British artist Marc Quinn has filled the Museo DArte Contemporanea Roma (MACRO) with skeletons, mutilated sculptures and genetically modified flowers for his first major exhibition at an Italian state museum. One of the so-called Young British Artists (YBAs) and a contemporary of Damien Hirst and Antony Gormley, Quinn is famous for having sculpted his own head using five litres of his frozen blood in Self (1991). More recently, he created a controversial permanent white marble sculpture for Trafalgar Square in London of heavily pregnant artist Alison Lapper, who was born without arms and with shortened legs due to a condition called phocomelia.

We are delighted to be presenting this exhibition by a pap of the YBAs and we have tried to represent the full breadth of his artistic language, Danilo Eccher, director of MACRO, said at the inaugural press conference on 21 June.

Around 30 of Quinns works, all created in the last six years, cover MACROs top floor. The most striking is perhaps Winter Garden (2005), a room full of eight huge pigment prints of flowers orchids in purples, red stems with yellow tips, sunflowers, pinks and hyacinth blues. Vibrant, vivid and unnatural, the flowers lie on a carpet of snow with fat strawberries, artichokes and green fruits nestled among them. But despite first appearances this is an ode to death rather than beauty: in one of the prints, at first unnoticeable, is a human skull split open, its teeth grinning, a cluster of shining red berries emerging from its nose socket.

In the centre of the room is Sky (2006), the tiny head of a newborn child made from placenta and umbilical cord that sits like a squashed black rotten fruit, an apple or a prune, with wise, scrumpled eyes. The model for the work was Quinns second son. We realize that the impact of Sky can be shocking and tragic, but in fact its a hymn to life and birth, Eccher said.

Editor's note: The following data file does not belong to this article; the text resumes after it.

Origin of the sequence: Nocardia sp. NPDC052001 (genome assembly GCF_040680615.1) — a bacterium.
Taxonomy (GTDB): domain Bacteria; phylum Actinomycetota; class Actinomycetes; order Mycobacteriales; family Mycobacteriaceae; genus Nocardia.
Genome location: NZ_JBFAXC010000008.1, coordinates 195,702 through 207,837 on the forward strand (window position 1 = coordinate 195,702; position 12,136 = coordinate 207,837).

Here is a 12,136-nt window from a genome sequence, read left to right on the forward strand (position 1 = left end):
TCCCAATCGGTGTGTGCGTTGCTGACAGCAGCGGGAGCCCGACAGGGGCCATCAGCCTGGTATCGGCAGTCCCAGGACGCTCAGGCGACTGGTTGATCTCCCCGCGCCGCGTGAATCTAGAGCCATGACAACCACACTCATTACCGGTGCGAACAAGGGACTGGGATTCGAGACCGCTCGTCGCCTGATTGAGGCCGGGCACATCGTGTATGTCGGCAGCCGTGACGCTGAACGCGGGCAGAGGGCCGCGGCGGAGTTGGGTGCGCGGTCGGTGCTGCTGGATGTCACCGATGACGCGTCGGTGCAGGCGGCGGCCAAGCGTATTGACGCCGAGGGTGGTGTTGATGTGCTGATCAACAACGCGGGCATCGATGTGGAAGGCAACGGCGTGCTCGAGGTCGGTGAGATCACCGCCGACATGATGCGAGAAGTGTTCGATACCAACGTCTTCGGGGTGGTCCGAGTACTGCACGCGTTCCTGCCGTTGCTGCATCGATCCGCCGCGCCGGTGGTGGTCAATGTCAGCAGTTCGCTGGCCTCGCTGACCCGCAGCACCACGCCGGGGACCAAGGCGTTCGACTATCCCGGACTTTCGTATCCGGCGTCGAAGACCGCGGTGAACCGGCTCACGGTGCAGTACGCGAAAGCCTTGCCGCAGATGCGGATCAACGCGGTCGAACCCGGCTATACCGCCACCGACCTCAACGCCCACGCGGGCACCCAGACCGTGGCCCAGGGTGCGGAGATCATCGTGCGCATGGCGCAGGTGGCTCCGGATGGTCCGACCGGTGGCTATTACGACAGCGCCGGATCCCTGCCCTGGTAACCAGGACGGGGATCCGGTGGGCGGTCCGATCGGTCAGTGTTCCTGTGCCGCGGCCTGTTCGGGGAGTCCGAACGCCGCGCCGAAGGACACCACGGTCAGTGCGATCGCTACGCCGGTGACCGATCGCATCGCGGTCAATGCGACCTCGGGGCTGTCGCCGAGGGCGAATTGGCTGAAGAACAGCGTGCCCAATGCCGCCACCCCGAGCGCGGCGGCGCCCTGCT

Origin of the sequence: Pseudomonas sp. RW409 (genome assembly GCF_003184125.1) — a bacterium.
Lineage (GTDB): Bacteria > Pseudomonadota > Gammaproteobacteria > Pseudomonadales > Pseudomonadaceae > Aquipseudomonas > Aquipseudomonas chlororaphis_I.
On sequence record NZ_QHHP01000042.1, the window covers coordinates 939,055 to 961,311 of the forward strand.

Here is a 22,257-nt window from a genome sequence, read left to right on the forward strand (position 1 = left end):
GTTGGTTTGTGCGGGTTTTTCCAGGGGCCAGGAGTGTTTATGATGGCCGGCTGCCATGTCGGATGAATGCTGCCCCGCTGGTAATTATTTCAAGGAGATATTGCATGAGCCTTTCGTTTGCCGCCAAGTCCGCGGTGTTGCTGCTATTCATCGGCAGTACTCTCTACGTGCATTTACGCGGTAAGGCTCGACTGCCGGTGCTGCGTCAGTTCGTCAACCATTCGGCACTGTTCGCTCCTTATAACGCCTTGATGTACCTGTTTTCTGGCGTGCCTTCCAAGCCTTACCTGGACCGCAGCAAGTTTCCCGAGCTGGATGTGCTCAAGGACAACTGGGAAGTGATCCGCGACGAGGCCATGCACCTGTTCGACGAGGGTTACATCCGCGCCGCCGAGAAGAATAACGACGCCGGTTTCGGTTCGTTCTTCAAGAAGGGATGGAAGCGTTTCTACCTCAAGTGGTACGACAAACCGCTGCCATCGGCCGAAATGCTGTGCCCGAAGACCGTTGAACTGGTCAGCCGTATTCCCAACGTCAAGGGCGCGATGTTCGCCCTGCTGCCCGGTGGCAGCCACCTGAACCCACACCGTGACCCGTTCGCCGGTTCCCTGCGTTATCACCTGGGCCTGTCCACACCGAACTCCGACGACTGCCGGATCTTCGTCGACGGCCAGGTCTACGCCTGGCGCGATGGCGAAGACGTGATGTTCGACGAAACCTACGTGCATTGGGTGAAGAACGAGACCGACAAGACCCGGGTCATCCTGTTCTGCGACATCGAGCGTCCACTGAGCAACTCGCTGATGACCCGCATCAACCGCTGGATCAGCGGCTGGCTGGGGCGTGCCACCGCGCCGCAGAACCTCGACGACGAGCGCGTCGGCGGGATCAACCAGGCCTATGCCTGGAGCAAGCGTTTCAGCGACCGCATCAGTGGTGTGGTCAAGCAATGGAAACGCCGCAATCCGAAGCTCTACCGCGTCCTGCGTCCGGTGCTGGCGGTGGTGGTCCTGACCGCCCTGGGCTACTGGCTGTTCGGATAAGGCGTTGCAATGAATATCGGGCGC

In another room, nine bronze statues of unidentifiable animals of different sizes lie black, melted and molded as if recovered from a fire. The trunks of what could be dogs, cats, rabbits, horses, some with legs and some without, are spliced open to chilling effect. In Chemical Life Support, the white sculptures of four adult nudes and a small baby lie on a black floor, reminiscent of the bodies recovered from the Vesuvius explosion in Pompei. Each represents people who rely on medical support to survive and has been modeled from a mixture of wax and the medicines they require. Among the figures are Nicholas Grogan Insulin (Diabetes) (2005) and Innoscience (2004), modeled from Quinns first son and impregnated with the artificial milk that the baby fed on for his first three months of life.

Images of the model Kate Moss are also a prominent feature of the exhibition, both in Sphinx (2005), a totemic sculpture of Moss in a yoga pose, and in a room full of paintings of the model. Around 40 unframed images in different styles carpet the walls, portraying Moss as a goddess, with her spinal cord showing, upside down, distorted, contorted, abstract and smudged. In the centre of the room is Waiting for Godot, the tiny skeleton of a homunculus in prayer which has recently been acquired for MACROs permanent collection.

In addition to the Quinn exhibition, an ambitious installation by French artist Christian Boltanski also opens to the public on 22 June at the MACRO Matattoio. Entitled Exit, the installation covers 1,000 sqm with clothes in piles, hanging up, boxed or suspended in the air. You cross it in the darkness, but there are voices, sounds and little lights that give a sense of how precarious life is, Eccher said. He explained the decision to present works by both Quinn and Boltanski simultaneously for the summer season in terms of MACROs aim to present the public with a series of events. Both artists touch on great themes of contemporary philosophy life, death, body, memory even if they have completely different outcomes, he added.

Marc Quinn. 22 June-30 September. MACRO, Via Reggio Emilia 54, tel. 06671070400. Tues-Sun 09.00-19.00.

Christian Boltanski. 21 June-30 September. MACRO Mattatoio, Piazza Orazio Giustiniani 4, tel. 065742284. Tues-Sun 16.00-24.00.